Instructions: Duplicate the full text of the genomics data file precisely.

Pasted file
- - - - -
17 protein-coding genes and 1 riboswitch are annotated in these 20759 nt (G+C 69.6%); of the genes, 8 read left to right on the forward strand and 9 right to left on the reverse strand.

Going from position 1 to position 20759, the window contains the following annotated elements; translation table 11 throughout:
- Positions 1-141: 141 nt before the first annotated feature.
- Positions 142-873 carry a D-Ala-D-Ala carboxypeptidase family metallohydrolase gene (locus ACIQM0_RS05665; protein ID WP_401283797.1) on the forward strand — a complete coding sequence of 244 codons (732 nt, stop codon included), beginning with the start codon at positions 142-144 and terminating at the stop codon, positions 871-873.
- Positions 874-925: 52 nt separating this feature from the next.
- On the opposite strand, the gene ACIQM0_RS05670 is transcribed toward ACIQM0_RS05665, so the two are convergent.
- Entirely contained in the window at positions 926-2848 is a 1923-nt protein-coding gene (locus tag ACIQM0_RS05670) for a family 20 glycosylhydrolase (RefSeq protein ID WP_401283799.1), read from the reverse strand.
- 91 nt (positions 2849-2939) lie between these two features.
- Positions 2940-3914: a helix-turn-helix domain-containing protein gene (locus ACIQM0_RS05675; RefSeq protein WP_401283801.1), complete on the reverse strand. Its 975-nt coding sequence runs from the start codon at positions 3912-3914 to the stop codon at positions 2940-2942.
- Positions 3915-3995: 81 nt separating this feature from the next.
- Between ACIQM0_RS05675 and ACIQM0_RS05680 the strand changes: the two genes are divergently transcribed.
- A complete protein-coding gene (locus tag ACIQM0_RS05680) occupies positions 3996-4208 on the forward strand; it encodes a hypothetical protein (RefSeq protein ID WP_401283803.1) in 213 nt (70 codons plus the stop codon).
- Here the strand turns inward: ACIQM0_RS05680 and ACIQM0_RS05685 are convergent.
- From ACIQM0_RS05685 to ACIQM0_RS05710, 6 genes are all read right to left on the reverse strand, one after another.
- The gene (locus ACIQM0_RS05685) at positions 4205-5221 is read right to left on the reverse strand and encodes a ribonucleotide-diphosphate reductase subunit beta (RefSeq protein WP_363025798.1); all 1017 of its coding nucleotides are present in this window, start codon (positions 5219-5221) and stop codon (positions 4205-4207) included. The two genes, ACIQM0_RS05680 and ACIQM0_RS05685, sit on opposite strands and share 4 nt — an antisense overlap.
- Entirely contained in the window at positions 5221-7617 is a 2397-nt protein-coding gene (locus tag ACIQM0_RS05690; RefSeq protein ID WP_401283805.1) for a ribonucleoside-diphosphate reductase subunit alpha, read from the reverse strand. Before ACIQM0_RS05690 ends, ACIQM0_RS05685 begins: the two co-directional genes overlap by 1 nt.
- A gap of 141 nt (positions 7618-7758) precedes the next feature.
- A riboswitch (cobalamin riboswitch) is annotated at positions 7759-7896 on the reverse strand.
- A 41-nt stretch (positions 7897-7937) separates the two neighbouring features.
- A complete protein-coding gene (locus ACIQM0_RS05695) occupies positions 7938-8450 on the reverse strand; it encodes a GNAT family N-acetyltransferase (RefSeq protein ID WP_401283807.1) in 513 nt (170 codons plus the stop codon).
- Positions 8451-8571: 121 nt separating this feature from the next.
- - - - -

17 protein-coding genes and 1 riboswitch are annotated in these 20759 nt (G+C 69.6%); of the genes, 8 read left to right on the forward strand and 9 right to left on the reverse strand.

Going from position 1 to position 20759, the window contains the following annotated elements; translation table 11 throughout:
- Positions 1-141: 141 nt before the first annotated feature.
- Positions 142-873 carry a D-Ala-D-Ala carboxypeptidase family metallohydrolase gene (locus ACIQM0_RS05665; protein ID WP_401283797.1) on the forward strand — a complete coding sequence of 244 codons (732 nt, stop codon included), beginning with the start codon at positions 142-144 and terminating at the stop codon, positions 871-873.
- Positions 874-925: 52 nt separating this feature from the next.
- On the opposite strand, the gene ACIQM0_RS05670 is transcribed toward ACIQM0_RS05665, so the two are convergent.
- Entirely contained in the window at positions 926-2848 is a 1923-nt protein-coding gene (locus tag ACIQM0_RS05670) for a family 20 glycosylhydrolase (RefSeq protein ID WP_401283799.1), read from the reverse strand.
- 91 nt (positions 2849-2939) lie between these two features.
- Positions 2940-3914: a helix-turn-helix domain-containing protein gene (locus ACIQM0_RS05675; RefSeq protein WP_401283801.1), complete on the reverse strand. Its 975-nt coding sequence runs from the start codon at positions 3912-3914 to the stop codon at positions 2940-2942.
- Positions 3915-3995: 81 nt separating this feature from the next.
- Between ACIQM0_RS05675 and ACIQM0_RS05680 the strand changes: the two genes are divergently transcribed.
- A complete protein-coding gene (locus tag ACIQM0_RS05680) occupies positions 3996-4208 on the forward strand; it encodes a hypothetical protein (RefSeq protein ID WP_401283803.1) in 213 nt (70 codons plus the stop codon).
- Here the strand turns inward: ACIQM0_RS05680 and ACIQM0_RS05685 are convergent.
- From ACIQM0_RS05685 to ACIQM0_RS05710, 6 genes are all read right to left on the reverse strand, one after another.
- The gene (locus ACIQM0_RS05685) at positions 4205-5221 is read right to left on the reverse strand and encodes a ribonucleotide-diphosphate reductase subunit beta (RefSeq protein WP_363025798.1); all 1017 of its coding nucleotides are present in this window, start codon (positions 5219-5221) and stop codon (positions 4205-4207) included. The two genes, ACIQM0_RS05680 and ACIQM0_RS05685, sit on opposite strands and share 4 nt — an antisense overlap.
- Entirely contained in the window at positions 5221-7617 is a 2397-nt protein-coding gene (locus tag ACIQM0_RS05690; RefSeq protein ID WP_401283805.1) for a ribonucleoside-diphosphate reductase subunit alpha, read from the reverse strand. Before ACIQM0_RS05690 ends, ACIQM0_RS05685 begins: the two co-directional genes overlap by 1 nt.
- A gap of 141 nt (positions 7618-7758) precedes the next feature.
- A riboswitch (cobalamin riboswitch) is annotated at positions 7759-7896 on the reverse strand.
- A 41-nt stretch (positions 7897-7937) separates the two neighbouring features.
- A complete protein-coding gene (locus ACIQM0_RS05695) occupies positions 7938-8450 on the reverse strand; it encodes a GNAT family N-acetyltransferase (RefSeq protein ID WP_401283807.1) in 513 nt (170 codons plus the stop codon).
- Positions 8451-8571: 121 nt separating this feature from the next.